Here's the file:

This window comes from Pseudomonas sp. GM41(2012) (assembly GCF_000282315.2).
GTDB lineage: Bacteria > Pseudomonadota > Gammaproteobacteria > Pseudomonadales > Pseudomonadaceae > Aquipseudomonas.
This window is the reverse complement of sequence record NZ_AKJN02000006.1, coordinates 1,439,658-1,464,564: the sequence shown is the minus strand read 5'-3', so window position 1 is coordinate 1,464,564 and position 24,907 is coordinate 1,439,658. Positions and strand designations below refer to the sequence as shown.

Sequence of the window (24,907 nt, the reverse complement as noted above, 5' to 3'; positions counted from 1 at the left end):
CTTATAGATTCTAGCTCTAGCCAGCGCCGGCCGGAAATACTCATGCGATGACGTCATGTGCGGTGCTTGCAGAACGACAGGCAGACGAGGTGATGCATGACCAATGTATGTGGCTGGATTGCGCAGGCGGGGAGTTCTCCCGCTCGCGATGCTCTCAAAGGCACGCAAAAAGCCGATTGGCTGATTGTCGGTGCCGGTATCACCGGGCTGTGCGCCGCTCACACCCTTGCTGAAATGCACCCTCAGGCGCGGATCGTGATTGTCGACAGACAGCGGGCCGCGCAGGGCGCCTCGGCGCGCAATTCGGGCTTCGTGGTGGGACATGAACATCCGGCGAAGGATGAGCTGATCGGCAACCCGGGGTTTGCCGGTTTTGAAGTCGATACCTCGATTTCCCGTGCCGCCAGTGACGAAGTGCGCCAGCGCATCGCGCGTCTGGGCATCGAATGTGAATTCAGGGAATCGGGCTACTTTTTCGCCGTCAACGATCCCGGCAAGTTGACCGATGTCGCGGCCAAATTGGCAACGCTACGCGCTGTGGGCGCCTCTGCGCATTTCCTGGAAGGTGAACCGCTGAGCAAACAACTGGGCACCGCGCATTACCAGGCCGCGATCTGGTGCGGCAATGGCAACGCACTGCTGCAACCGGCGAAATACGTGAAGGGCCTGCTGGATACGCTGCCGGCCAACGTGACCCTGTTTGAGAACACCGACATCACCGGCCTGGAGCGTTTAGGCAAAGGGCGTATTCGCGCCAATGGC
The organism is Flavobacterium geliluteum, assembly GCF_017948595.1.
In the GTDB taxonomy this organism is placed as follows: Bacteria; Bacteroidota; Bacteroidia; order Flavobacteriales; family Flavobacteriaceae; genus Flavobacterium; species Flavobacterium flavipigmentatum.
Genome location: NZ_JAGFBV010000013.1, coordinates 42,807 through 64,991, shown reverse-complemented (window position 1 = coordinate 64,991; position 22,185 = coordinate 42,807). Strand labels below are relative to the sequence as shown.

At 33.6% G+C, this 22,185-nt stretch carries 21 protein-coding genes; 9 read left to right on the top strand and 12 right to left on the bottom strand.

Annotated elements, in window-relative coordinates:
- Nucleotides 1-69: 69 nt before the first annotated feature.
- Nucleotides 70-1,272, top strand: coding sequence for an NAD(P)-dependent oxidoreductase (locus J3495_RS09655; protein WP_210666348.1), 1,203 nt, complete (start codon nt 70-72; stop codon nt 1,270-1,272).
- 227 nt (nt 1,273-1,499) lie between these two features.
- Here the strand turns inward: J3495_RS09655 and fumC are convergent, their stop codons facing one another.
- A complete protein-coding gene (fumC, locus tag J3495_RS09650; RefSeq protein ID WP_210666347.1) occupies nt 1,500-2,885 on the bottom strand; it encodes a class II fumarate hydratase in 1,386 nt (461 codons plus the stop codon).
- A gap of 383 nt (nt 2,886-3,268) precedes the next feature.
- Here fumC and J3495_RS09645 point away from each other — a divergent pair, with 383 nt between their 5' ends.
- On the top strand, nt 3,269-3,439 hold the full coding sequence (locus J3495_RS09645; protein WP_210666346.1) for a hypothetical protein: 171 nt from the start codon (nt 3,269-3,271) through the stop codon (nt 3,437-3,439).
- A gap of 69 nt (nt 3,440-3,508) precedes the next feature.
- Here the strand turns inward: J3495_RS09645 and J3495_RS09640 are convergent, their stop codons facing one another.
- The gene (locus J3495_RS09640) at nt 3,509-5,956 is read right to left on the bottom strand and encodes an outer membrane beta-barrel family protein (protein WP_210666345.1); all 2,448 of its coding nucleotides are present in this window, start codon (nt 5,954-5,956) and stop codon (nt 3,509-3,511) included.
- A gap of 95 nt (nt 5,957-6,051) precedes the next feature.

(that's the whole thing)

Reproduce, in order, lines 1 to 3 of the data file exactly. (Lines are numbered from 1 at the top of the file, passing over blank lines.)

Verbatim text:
This window comes from Pseudomonas sp. GM41(2012) (assembly GCF_000282315.2).
GTDB lineage: Bacteria > Pseudomonadota > Gammaproteobacteria > Pseudomonadales > Pseudomonadaceae > Aquipseudomonas.
This window is the reverse complement of sequence record NZ_AKJN02000006.1, coordinates 1,439,658-1,464,564: the sequence shown is the minus strand read 5'-3', so window position 1 is coordinate 1,464,564 and position 24,907 is coordinate 1,439,658. Positions and strand designations below refer to the sequence as shown.